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Old Jan 19, 2004, 4:12 AM   #21
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Just a quick departure from this interesting digital architecture discussion. Perhaps you may have picked up that a number of Fuji S7000 users in UK reported battery discharge problems with 'certain' cards.

Fuji issued a statement and identified the problem as due to certain cards having larger supply capacacitors on the card, with higher leakage current. So the amount of decoupling on a cards supply rails may vary from card to card.

................Hey - this sounds like a good topic for my master's thesis! We could simulate some bit errors - build a ECC algorithm (such as that employed by CF) - and feel through some images. If we get the right pattern of errors - who knows!................

and......... did you know that if you can read their CIS block on physical sector '0' you should be able to find out more about the masked errors. I'd like to do that on different vendors cards, use them for a while, do an smprep which re-calibrates the error table, and see how the numbers have changed. VOX
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Old Jan 21, 2004, 11:34 AM   #22
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Quote:
Originally Posted by voxmagna


and......... did you know that if you can read their CIS block on physical sector '0' you should be able to find out more about the masked errors. I'd like to do that on different vendors cards, use them for a while, do an smprep which re-calibrates the error table, and see how the numbers have changed. VOX
It makes sense that they would record the corrected error rate. Definitley sounds like a statistic they wouldn't want to share with users though. Do you know of a practical way to read this block with off-the-shelf commercially available equipment?
Also, interesting note about capacitance variation amoung card vendors. There is an allowable voltage tolerance specified for the interface so I guess it follows that manufacturers at the higher end of the tolerance will require more juice and in turn drain more battery on each read/write. Since I tend to use my LCD display I would assume this difference negligible in my case but interesting never the less.
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Old Jan 21, 2004, 1:03 PM   #23
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I guess I shouldn't have stopped reading this thread. It went in some interesting directions.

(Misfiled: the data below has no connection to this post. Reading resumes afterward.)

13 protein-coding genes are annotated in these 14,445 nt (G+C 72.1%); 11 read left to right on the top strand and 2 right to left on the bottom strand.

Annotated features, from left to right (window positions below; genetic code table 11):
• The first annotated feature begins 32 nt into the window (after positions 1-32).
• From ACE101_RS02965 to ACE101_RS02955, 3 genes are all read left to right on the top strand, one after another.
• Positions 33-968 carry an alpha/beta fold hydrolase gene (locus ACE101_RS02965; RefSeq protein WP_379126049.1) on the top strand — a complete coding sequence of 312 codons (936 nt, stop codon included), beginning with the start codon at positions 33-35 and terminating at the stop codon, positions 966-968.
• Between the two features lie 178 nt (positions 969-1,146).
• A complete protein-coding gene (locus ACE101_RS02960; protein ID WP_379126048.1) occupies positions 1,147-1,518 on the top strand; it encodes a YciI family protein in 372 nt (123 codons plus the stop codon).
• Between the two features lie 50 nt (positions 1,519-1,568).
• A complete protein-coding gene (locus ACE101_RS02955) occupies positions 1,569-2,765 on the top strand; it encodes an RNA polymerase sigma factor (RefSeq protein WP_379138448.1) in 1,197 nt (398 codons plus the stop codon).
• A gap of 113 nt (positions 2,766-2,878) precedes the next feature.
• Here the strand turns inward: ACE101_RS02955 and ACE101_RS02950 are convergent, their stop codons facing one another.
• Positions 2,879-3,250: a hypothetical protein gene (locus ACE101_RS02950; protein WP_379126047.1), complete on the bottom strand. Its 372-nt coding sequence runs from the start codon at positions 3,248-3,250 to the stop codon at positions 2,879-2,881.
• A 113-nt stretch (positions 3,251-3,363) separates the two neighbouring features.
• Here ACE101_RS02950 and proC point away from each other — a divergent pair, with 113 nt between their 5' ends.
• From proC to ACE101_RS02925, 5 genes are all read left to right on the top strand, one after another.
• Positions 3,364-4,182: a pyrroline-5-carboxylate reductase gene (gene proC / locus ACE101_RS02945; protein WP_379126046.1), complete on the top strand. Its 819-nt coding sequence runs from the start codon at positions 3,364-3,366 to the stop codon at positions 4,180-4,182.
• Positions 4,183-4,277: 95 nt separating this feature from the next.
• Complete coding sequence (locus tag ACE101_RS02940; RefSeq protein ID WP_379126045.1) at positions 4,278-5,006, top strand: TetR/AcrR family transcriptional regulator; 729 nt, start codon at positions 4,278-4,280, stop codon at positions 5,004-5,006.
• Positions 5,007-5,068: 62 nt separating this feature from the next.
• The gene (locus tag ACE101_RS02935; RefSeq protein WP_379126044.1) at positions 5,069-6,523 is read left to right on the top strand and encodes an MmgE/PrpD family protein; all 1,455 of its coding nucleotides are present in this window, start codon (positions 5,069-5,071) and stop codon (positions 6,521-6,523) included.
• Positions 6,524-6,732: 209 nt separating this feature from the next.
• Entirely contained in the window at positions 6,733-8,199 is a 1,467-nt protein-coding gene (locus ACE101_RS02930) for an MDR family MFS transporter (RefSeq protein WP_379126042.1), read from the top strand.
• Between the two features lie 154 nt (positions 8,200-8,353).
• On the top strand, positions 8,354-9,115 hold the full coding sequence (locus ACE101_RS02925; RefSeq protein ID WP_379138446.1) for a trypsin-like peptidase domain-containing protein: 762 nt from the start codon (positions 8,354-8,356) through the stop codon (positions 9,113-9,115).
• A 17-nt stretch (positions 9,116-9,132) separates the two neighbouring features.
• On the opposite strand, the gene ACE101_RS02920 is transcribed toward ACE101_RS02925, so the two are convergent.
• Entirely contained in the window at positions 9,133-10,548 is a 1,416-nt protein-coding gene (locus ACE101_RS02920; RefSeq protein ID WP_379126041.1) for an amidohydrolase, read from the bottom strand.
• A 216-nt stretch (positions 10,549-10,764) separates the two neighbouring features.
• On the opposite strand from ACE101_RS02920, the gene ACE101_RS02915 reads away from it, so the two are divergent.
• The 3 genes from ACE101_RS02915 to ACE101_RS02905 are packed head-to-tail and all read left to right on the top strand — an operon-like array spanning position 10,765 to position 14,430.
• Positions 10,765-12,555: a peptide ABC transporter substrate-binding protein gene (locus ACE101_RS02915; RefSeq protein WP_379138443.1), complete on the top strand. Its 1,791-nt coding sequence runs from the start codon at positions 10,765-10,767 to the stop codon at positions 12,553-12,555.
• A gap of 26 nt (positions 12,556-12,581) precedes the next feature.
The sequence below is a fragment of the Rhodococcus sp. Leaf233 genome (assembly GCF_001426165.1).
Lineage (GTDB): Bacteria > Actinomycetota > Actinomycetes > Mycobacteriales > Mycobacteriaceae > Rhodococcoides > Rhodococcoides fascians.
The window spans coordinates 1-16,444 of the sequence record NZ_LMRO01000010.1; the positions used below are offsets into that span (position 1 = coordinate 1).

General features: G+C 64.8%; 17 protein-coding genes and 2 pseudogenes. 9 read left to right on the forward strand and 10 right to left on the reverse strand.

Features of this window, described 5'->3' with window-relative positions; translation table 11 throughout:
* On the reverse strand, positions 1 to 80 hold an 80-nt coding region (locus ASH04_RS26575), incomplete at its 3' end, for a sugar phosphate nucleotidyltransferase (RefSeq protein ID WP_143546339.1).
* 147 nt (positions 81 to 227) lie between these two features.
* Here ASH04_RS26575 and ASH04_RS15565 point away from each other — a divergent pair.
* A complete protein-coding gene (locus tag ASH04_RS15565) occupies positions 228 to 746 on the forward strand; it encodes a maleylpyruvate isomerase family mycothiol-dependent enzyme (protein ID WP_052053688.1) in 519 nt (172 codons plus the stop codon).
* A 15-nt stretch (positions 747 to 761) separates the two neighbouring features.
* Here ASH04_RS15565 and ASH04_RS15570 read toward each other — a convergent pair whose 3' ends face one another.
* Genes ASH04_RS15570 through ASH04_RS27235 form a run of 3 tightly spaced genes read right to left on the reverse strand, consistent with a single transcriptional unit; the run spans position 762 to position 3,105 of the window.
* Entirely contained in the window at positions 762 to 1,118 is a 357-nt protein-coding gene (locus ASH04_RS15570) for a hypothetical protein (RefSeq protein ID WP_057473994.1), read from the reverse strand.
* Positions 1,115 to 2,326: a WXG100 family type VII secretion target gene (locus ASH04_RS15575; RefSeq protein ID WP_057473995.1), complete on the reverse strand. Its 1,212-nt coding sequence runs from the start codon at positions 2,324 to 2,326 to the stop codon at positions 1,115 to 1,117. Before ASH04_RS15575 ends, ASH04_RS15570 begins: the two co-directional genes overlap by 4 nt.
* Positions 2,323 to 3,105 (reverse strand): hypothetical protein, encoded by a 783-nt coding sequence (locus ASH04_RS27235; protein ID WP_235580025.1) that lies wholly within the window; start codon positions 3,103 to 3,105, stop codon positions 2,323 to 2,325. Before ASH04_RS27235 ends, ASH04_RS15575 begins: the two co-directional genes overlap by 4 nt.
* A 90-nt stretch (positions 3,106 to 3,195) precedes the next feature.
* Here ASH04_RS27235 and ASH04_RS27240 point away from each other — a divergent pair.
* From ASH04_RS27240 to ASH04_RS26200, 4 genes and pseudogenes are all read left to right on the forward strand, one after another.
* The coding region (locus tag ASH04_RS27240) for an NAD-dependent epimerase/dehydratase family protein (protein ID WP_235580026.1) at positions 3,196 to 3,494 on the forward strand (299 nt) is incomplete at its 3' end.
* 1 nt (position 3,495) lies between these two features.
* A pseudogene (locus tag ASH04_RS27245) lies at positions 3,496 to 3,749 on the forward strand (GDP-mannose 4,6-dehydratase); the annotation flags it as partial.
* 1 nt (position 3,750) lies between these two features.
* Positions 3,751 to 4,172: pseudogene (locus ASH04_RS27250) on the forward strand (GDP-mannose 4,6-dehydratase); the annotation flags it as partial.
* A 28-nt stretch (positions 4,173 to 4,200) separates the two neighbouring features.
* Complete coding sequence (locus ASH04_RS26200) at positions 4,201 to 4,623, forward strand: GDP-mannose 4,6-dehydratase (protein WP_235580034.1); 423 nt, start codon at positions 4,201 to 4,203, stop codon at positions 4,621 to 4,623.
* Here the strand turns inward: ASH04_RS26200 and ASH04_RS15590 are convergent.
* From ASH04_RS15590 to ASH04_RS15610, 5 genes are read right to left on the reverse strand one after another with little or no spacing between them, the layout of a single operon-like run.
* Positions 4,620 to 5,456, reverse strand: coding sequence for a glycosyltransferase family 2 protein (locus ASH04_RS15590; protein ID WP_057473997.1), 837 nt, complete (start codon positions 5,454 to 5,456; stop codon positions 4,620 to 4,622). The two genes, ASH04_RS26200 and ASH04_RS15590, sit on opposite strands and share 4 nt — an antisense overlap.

The original question was about different brands. Then it went into interference and other issues. I guess its possible that different brands could do a better job at shielding their parts, using good grounds and the like.... so in that respect different brands could make a difference. Since I don't believe that jpg has any ECC in the format (does any picture format? Wait, creatively thinkg... I guess they do if they are compressed, 'cause the uncompress would fail. But that is really a checksum, not an ECC.)

I would think the odds of interference making its way into the bit stream and not corrupting the picture would be small. But maybe I'm way off?

Eric
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Old Jan 21, 2004, 1:40 PM   #24
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I agree - I think it is very unlikely although not impossible.

Can't comment on JPG compression having an ECC and/or a checksum - never read up on the algorithm. Not sure what other image formats have either. Thinking about this I guess we should see if JPG has a checksum though - because I have seen cases where a web browser only loads half an image (so either there are a series of checksums that occur for each block of data or ???) - and then I have run a packet capture utility to verify that the TCP stream was broken before all the data was received by my PC. So if the browser could display a partial JPG, either the decompression can ignore the checksum, or the checksum isn't across an entire image. In any case, based upon this case, I believe a browser decodes JPG in blocks, not in full so a checksum across the entire image can't be necessary for decoding. Time to find a good place to read up on JPEG compression....
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Old Jan 21, 2004, 2:08 PM   #25